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The Big Sleep

Ring a Ding Ding

The Big Sleep (1946)

     Despite sitting on my shelf since 2006, The Big Sleep finally made its move to the DVD player. My failure to watch the flick is no knock to the story or Bogie and Bacall, but more a reflection of my tendency to prioritize the less-permanent DVR-saved movies than those in DVD form.

     Being the second pairing of Humphrey Bogart and Lauren Bacall, and the one during the long production of which the two would wed, The Big Sleep drips with couple’s fiery chemistry. The two first met in early 1944 as they prepared to co-star in To Have and Have Not. At age 44, Bogart was 25 years Bacall’s senior and married to a rather destructive Mayo Methot. The two fell in love over the fewer than three months spent on the set of their first film, but it is not until later that year that Bogart would leave Methot, coinciding with the start of shooting on The Big Sleep.

     The film originally wrapped production in January 1945, at which point Bogart is already telling the press he will marry Bacall, but the divorce does not go through until May. Eleven days later, Bacall becomes the next Mrs. Bogart and Warner Bros. decides to shoot additional footage for The Big Sleep in January 1946 that would play up the romance between the two characters. At last, the film releases to rave reviews in August that year.

      Based on a Raymond Chandler novel, and with a screenplay writing team that includes William Faulkner, The Big Sleep weaves a menacingly complex yarn that follows private detective Phillip Marlowe. What begins as a look at a blackmail attempt against the daughter of an old millionaire results in a far deeper mess of trouble and at least three murders. The story line is impossibly complex, and the primary hurdle for me was keeping all the character names straight. Try as I did to follow what was occurring, I ultimately gave up and just enjoyed the ride, which is precisely as The Big Sleep is meant to be approached. The addition of Bogie-Bacall reshoots resulted in the subtraction of other footage that supposedly helps to better explain the plot.

     When watching The Big Sleep, what is important is not who killed whom but rather the style, the drama, the feel and, of course, the relationship between Bogart and Bacall. Playing her typical tough-woman role, Bacall provides a gritty and easy match to Bogart’s grizzly private dick. Curiously, women throughout this film are emphasized as being wildly attracted to the Marlowe character, which seems contrary to Bogart’s actual looks. I’m not sure I understand the emphasis here unless it came from the novel.

     The Big Sleep is one of those standby classics that everyone must see, and is a great example of both Bogart and Bacall’s work. For those who cannot stand not knowing just what went on, I’ll borrow an analysis from author Ernest W. Cunningham (SPOILER):

Soldier-of-fortune Shawn Regan (a major character never seen in the film) is hired by wealthy General… Sternwood (Charles Waldron). Sternwood has two beautiful daughters with “corrupt blood”: sexy, spoiled Carmen (Martha Vickers) and the cool, insolent Vivian (Lauren Bacall).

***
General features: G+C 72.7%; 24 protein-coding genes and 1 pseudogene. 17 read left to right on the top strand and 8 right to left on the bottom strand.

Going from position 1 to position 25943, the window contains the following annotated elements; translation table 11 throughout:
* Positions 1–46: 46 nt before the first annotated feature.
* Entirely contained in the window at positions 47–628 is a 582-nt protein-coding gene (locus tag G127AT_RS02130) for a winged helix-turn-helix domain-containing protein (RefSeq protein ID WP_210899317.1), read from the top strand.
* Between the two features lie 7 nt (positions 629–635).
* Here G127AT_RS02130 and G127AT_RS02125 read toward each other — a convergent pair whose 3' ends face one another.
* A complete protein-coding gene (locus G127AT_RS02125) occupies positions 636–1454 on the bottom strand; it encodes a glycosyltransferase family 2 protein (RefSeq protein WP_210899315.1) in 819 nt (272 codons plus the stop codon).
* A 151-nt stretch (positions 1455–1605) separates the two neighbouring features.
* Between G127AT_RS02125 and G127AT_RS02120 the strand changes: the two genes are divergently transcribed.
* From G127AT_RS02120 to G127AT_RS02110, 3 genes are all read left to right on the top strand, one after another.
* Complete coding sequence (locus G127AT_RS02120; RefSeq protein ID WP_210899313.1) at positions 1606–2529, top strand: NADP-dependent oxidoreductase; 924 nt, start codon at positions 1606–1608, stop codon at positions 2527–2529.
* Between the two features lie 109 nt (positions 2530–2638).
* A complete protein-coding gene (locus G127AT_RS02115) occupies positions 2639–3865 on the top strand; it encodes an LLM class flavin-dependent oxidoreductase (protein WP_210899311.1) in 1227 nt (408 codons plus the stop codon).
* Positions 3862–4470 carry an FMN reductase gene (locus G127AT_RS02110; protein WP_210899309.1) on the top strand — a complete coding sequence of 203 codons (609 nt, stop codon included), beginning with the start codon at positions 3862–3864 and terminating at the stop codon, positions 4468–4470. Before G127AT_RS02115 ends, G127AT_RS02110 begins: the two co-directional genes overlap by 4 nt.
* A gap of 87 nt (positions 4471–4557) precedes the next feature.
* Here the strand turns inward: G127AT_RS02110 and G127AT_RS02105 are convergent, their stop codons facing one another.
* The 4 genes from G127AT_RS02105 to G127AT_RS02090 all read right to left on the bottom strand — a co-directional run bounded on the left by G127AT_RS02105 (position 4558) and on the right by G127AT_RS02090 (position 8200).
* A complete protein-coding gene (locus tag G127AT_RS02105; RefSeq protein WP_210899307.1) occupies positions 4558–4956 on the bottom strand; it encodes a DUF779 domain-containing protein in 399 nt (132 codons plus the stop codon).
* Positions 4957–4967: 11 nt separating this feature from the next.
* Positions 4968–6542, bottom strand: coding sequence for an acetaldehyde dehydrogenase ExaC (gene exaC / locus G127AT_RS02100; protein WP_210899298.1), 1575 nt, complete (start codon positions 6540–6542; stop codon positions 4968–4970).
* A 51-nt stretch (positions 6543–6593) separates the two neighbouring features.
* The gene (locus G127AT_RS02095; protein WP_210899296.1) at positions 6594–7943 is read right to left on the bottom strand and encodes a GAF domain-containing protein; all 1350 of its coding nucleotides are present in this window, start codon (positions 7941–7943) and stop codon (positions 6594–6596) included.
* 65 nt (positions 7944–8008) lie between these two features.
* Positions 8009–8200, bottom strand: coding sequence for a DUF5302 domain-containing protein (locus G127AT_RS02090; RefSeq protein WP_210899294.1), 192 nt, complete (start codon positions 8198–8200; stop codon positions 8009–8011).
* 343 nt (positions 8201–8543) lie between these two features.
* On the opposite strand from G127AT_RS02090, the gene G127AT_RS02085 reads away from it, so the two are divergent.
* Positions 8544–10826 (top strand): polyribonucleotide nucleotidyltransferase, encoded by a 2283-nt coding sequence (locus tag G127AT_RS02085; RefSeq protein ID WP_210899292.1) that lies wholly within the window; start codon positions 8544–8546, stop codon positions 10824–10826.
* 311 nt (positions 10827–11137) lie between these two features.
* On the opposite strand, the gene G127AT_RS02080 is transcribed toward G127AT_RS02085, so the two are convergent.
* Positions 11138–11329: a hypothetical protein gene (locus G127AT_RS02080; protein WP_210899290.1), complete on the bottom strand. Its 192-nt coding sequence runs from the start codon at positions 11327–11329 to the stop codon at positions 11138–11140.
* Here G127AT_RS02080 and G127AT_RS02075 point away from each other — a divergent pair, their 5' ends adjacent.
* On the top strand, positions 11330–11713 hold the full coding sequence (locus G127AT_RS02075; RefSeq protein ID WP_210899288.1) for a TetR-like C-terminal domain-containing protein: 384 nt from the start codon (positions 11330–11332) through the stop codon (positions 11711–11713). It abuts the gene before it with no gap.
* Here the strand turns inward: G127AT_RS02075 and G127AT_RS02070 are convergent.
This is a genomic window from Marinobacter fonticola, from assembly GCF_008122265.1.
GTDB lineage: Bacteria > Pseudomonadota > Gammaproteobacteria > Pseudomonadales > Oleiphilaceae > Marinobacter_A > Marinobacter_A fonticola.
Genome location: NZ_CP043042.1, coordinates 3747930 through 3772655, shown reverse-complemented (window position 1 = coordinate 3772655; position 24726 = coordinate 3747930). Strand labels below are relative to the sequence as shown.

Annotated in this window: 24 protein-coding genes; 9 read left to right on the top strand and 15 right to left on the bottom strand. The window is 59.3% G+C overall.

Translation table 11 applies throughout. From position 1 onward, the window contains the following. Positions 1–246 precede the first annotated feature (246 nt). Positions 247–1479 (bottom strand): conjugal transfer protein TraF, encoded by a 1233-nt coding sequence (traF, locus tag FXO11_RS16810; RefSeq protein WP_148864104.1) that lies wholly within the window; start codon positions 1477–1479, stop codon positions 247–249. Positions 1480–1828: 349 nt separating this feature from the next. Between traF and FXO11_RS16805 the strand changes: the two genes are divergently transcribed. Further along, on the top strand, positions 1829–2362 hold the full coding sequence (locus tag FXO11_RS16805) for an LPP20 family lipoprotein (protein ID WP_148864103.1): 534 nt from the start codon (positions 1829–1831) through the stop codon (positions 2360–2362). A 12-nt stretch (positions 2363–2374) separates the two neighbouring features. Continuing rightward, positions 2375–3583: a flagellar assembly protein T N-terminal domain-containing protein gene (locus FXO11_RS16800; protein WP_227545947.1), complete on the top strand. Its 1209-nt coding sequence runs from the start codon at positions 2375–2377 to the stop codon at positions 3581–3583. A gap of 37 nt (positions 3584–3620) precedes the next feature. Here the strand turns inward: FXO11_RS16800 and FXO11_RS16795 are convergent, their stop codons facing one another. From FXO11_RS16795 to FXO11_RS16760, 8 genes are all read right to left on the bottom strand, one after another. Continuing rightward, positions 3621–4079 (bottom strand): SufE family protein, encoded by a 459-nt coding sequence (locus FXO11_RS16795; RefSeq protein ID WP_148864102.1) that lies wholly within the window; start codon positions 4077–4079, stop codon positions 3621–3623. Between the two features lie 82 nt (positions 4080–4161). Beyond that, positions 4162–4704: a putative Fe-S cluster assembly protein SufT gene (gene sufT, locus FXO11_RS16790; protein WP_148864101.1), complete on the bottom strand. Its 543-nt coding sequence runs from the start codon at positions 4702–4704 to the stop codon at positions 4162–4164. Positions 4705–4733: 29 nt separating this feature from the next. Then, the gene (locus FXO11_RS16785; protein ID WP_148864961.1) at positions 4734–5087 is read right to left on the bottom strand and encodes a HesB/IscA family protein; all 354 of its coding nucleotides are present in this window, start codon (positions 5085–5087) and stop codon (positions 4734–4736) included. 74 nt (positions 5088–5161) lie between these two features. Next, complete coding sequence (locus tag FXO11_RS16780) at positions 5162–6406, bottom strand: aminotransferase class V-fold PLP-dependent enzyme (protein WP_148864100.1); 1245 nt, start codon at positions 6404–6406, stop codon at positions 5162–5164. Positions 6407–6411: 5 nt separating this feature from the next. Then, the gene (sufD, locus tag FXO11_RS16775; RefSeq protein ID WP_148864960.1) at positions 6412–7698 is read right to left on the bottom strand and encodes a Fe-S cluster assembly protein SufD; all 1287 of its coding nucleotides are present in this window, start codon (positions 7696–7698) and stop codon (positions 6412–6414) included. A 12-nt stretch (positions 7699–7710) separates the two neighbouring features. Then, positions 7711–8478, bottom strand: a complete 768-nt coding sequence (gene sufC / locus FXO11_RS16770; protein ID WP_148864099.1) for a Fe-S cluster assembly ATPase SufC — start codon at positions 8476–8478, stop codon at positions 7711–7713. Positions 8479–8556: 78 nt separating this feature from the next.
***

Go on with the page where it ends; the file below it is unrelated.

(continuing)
Carmen Loves Regan but he treats her like a child. Instead, he becomes involved with the wife (Peggy Knudsen) of gambling tycoon Eddie Mars (John Ridgley), so jealous Carmen kills him. Mars hides the body, and sends blackmail demands to Vivian, who pays to protect her sister.
At the same time, Carmen also attracts the attentions of the Sternwood’s chauffeur Owen Taylor (Dan Wallace)–and at the same time, she is the subject of pornographic photos (perhaps taken while she was zonked out of her mind on drugs), and is being blackmailed by Arthur Geiger (Theodore Von Eltz), owner of a bookstore selling pornography from the back room.
The chauffeur kills Geiger for blackmailing Carmen. Taylor, in turn, is eliminated by Joe Brody (Louis Jean Heydt), to get those valuable photos of Carmen. Brody is the boyfriend of Agnes (Sonia Darren), the woman who works in Geiger’s bookstore and doesn’t know about first editions when Marlowe asks her about Ben-Hur.
Marlowe follows Vivian to Brody’s apartment. Brody goes to answer the doorbell, and is killed by Carol Lundgren (Tom Rafferty, in leather jacket), Geiger’s “shadow” (lover?) who thinks that Brody killed Geiger.
Agnes, busy lady that she is, is also friends with Harry Jones (Elisha Cook Jr.) who is killed by Eddie Mars’s scary gunman Canino (Bob Steele) to prevent him from telling Marlowe what he knows about Shawn Regan.
Canino traps Marlowe at the garage and is about to shoot him but, with Vivian’s help, Marlowe kills him first.
Marlowe then lures Eddie Mars to a showdown and tricks him into being machine-gunned by his hown men.
Any questions?

Source: The Ultimate Bogart by Ernest W. Cunningham


2 Responses

  1. One of my very favorites. Your advice is right on. If you try to understand the plot you miss the wonderful dialogue, the best of the noir era. Bogart’s attraction, like McQueen, Mitchum, Robinson, Cagny and others is the potential for spontaneous violence at any point from male characters who can handle any situation. Jack Nicolson is the current best practitioner of this art.

  2. One of my all time favorites, this was one of the first movies I saw in high school that made me take black and white movies seriously.

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